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Returning incidental findings from genetic research to children: views of parents of children affected by rare diseases
  1. Erika Kleiderman1,
  2. Bartha Maria Knoppers1,
  3. Conrad V Fernandez2,
  4. Kym M Boycott3,
  5. Gail Ouellette4,
  6. Durhane Wong-Rieger5,
  7. Shelin Adam6,
  8. Julie Richer7,
  9. Denise Avard1
  1. 1Centre of Genomics and Policy, McGill University, Montreal, Quebec, Canada
  2. 2Faculty of Medicine, Departments of Pediatrics and Bioethics, Dalhousie University, Halifax, Nova Scotia, Canada
  3. 3Children's Hospital of Eastern Ontario Research Institute, University of Ottawa, Ontario, Canada
  4. 4Regroupement Québécois des Maladies Orphelines, Sherbrooke, Quebec, Canada
  5. 5Institute for Optimizing Health Outcomes, Canadian Organization for Rare Disorders, Toronto, Ontario, Canada
  6. 6Department of Medical Genetics, University of British Columbia, Vancouver, British Columbia, Canada
  7. 7Department of Genetics, Children's Hospital of Eastern Ontario, Ottawa, Ontario, Canada
  1. Correspondence to Erika Kleiderman, Faculty of Medicine, Department of Human Genetics, Centre of Genomics and Policy, McGill University, 740 Dr Penfield Avenue, 5th Floor, Suite 5200, Montreal, Quebec, Canada H3A 0G1; erika.kleiderman{at}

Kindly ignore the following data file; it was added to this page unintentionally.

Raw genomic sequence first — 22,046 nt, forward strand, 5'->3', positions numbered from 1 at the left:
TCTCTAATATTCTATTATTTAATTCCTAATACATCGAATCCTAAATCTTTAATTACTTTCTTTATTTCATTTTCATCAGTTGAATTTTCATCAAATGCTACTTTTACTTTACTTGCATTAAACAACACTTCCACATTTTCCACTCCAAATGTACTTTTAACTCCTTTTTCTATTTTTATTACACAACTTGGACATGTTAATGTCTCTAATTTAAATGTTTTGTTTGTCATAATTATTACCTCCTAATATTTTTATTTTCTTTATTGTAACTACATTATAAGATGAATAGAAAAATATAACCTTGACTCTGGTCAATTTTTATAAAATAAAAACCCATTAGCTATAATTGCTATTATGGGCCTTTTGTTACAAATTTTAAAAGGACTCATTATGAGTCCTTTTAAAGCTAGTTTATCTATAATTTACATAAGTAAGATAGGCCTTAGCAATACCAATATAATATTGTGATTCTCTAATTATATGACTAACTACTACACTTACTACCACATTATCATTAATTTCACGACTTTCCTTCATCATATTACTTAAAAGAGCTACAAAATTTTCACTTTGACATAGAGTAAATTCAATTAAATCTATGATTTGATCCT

Purpose To explore parental perceptions and experiences regarding the return of genomic incidental research findings in children with rare diseases.

Methods Parents of children affected by various rare diseases were invited to participate in focus groups or individual telephone interviews in Montreal and Ottawa. Fifteen participants were interviewed and transcriptions were analysed using thematic analysis.

Results Four emergent themes underscored parental enthusiasm for receiving incidental findings concerning their child's health: (1) right to information; (2) perceived benefits and risks; (3) communication practicalities: who, when, and how; and (4) service needs to promote the communication of incidental findings. Parents believed they should be made aware of all results pertaining to their child's health status, and that they are responsible for transmitting this information to their child, irrespective of disease severity. Despite potential negative consequences, respondents generally perceived a favourable risk-benefit ratio in receiving all incidental findings.

Conclusions Understanding how parents assess the risks and benefits of returning incidental findings is essential to genomic research applications in paediatric medicine. The authors believe the study findings will contribute to establishing future best practices, although further research is needed to evaluate the impact of parental decisions on themselves and their child.

This is an Open Access article distributed in accordance with the Creative Commons Attribution Non Commercial (CC BY-NC 3.0) license, which permits others to distribute, remix, adapt, build upon this work non-commercially, and license their derivative works on different terms, provided the original work is properly cited and the use is non-commercial. See:

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